Traffic Calming:

A mini traffic circle in Charlotte, NC.

Photo by Johnny Randall

Traffic calming is a way to lower traffic speeds or volume using physical measures. Traffic calming creates physical and visual cues that induce drivers to travel at lower speeds and is intended to be self-enforcing. The design of the roadway results in the desired effect, without relying on compliance with traffic control devices such as signals and signs, and without enforcement. While added elements such as landscaping and lighting do not force a change in driver behavior, they might supplement the visual and perceptual cues that encourage people to drive more slowly. Slower motorist speeds help reduce the severity and number of crashes and help bicyclists feel more comfortable cycling in traffic.

Traffic diversion uses physical measures to restrict or divert traffic, typically to reduce cut-though motor vehicles, while not blocking local access. Traffic diversion measures may be used if other traffic calming measures do not sufficiently slow vehicles or reduce cut-through traffic. Often the tools of traffic calming and diversion are complementary and are used together. Ideally, streets would be designed and built for the desired travel speed and volume. Unfortunately, many existing local and neighborhood streets that should have slow design speeds and carry only local traffic were not designed to reflect this priority.

Traffic calming is such a powerful and compelling tool because it is very effective if properly applied. Some of the effects of traffic calming, such as fewer and less severe crashes, are clearly measurable. Other outcomes, such as enhanced community livability, are less tangible, but are also important.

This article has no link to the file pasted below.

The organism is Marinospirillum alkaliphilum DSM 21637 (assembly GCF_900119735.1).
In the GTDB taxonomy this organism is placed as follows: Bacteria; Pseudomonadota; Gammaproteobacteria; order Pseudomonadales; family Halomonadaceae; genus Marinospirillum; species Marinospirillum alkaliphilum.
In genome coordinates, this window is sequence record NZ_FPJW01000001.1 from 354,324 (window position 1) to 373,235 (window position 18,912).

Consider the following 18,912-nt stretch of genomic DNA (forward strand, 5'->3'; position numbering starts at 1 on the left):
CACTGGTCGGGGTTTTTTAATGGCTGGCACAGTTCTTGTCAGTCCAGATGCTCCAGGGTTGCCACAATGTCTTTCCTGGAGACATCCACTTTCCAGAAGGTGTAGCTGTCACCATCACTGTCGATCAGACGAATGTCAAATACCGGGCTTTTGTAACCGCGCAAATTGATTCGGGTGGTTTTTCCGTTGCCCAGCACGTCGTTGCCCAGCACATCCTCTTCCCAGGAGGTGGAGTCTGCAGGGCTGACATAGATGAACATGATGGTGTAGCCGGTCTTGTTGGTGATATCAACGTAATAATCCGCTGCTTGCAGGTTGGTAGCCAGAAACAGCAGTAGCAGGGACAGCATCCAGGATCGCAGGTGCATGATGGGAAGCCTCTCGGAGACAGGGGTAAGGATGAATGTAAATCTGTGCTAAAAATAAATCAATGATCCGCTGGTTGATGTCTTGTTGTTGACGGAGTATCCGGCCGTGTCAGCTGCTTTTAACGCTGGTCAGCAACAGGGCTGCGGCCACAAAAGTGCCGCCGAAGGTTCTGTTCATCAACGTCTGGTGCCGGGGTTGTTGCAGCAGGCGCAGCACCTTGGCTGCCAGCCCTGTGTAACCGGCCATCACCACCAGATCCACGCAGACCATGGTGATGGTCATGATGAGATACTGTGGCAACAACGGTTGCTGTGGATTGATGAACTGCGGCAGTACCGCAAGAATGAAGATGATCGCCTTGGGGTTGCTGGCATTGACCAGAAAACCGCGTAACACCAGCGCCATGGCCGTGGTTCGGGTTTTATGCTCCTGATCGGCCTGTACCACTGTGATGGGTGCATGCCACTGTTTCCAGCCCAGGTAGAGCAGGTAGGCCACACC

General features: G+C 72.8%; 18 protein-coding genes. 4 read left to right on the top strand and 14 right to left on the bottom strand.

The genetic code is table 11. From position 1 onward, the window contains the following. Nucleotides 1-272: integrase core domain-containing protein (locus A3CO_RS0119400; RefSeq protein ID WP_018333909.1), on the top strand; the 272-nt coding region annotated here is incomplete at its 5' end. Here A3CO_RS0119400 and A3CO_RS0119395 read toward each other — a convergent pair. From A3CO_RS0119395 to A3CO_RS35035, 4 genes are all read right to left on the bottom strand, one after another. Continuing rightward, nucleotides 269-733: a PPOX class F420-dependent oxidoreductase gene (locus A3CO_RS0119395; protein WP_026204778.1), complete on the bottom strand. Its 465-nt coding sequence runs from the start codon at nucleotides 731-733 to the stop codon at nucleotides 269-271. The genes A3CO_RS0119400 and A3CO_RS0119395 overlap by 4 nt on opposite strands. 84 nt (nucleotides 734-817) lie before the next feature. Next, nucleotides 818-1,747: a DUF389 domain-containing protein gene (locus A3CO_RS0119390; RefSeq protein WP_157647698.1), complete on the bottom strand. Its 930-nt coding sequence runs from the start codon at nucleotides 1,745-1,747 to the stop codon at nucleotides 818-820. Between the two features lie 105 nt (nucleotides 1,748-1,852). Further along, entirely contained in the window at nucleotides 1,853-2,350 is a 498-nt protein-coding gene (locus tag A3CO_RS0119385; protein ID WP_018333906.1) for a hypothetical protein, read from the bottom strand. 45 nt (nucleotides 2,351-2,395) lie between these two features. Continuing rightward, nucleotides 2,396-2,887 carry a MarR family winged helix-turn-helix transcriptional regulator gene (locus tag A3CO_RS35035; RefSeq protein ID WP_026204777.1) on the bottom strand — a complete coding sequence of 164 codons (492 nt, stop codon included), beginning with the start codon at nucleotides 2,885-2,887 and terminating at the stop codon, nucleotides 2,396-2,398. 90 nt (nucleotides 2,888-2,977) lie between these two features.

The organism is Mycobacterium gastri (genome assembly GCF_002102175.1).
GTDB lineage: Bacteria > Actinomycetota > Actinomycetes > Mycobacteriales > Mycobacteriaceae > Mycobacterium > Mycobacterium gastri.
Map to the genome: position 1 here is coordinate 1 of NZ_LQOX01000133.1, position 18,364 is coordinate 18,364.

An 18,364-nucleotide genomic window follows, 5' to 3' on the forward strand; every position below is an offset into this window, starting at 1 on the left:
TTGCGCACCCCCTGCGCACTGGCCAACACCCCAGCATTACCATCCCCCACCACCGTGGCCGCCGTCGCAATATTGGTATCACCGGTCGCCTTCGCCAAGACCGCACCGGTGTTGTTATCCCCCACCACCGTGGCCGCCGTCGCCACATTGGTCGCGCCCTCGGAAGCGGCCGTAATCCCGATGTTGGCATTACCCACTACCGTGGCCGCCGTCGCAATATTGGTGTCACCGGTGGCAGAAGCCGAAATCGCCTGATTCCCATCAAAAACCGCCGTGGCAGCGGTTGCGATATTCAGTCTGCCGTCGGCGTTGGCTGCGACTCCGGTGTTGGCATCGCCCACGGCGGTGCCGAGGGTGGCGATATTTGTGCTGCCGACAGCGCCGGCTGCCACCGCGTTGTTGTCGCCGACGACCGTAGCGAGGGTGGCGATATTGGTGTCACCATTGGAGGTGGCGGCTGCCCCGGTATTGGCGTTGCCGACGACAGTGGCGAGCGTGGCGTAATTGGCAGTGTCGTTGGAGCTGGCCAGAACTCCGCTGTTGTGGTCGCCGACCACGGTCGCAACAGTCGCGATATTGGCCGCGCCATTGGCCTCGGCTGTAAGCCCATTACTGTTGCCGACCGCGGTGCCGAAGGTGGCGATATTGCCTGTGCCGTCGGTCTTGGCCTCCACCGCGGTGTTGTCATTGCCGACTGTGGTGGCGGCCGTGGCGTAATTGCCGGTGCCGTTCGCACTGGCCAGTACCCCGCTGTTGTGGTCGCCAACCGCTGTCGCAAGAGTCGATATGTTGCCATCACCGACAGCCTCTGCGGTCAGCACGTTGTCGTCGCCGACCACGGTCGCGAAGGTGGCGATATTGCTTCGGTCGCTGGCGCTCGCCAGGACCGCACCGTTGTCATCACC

Bicyclists deserve special consideration when planning, designing, and implementing traffic calming and diversion measures. Roadway narrowing or vertical or horizontal deflections of traffic to slow vehicles may have adverse impacts on bicyclists unless carefully done. Thoughtfully designed and used traffic calming measures, on the other hand, are valuable tools to enhance bicyclist safety and access. When traffic diversion is used, bicyclist and pedestrian access must be maintained. Typically, traffic calming and diversion measures are most appropriate on local streets that should have low speeds based on residential or intense commercial land uses. Traffic calming measures may also help to reduce traffic volumes on residential streets, where children and casual cyclists ride and other activities are carried out.

There are also some circumstances where traffic calming measures may be effective tools to enhance bicyclist safety and access on collector and arterial streets – those meant to carry higher volumes of traffic at higher speeds. These situations will be discussed under the individual countermeasures.

Traffic calming and diversion should be implemented and evaluated on an area-wide basis to avoid "diverting" problems to other streets or neighborhoods. It is also imperative to involve the community and all stakeholders in the process.

Other Internet resources on traffic calming:


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